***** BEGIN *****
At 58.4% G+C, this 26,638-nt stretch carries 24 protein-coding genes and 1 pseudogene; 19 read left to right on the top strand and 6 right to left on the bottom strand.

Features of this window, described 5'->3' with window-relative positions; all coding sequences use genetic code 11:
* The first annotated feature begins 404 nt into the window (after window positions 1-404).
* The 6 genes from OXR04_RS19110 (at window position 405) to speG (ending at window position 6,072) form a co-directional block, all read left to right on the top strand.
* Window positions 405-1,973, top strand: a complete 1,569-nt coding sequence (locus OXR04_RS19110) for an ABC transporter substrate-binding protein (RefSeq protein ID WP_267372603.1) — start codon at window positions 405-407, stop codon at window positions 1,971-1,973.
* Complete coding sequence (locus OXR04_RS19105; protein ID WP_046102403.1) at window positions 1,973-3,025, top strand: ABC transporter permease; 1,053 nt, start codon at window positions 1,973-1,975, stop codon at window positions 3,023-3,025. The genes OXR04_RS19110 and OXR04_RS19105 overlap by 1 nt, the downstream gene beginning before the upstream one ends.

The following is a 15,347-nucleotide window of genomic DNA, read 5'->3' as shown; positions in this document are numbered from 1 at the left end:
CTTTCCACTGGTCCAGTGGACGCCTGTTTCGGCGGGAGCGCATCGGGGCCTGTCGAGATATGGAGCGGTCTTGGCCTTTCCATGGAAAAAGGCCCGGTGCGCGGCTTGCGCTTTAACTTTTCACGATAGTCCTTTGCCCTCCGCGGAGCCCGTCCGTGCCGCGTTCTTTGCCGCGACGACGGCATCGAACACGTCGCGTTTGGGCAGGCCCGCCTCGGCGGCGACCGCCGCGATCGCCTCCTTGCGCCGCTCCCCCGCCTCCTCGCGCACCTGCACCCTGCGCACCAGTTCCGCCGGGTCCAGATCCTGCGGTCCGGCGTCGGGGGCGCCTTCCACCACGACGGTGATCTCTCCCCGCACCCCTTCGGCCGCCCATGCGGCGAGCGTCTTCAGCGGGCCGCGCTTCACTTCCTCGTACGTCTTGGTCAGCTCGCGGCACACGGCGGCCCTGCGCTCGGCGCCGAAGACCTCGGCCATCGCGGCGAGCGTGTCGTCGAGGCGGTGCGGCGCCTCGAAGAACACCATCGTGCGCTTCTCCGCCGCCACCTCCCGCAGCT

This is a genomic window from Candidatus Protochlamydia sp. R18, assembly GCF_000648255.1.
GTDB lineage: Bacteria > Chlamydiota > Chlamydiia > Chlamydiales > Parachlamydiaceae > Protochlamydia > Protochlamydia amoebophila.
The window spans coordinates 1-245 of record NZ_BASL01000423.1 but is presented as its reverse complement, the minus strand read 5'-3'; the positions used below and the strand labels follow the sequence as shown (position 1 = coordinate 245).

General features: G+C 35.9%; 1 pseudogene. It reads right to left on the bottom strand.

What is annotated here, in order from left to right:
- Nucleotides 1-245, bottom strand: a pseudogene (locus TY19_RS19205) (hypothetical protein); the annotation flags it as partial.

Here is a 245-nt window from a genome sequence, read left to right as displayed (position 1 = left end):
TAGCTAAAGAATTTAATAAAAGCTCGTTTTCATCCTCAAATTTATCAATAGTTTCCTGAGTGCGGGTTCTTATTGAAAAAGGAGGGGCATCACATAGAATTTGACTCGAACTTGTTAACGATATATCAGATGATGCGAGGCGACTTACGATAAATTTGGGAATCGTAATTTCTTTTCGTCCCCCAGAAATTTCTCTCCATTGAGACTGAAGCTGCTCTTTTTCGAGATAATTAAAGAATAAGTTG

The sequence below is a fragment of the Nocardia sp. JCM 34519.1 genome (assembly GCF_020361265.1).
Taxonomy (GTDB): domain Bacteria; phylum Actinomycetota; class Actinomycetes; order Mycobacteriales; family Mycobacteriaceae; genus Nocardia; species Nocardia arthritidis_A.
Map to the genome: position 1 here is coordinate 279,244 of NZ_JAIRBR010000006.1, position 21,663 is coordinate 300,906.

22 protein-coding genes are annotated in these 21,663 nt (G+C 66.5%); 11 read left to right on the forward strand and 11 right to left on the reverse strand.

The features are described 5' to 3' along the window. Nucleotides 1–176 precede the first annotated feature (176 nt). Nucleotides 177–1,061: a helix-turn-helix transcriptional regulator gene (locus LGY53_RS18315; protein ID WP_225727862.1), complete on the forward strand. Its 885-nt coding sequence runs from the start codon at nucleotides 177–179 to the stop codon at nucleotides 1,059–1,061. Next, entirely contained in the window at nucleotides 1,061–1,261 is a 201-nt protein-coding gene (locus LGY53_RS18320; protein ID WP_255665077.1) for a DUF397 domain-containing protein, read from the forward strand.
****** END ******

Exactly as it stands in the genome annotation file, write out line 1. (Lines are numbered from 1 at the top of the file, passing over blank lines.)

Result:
At 58.4% G+C, this 26,638-nt stretch carries 24 protein-coding genes and 1 pseudogene; 19 read left to right on the top strand and 6 right to left on the bottom strand.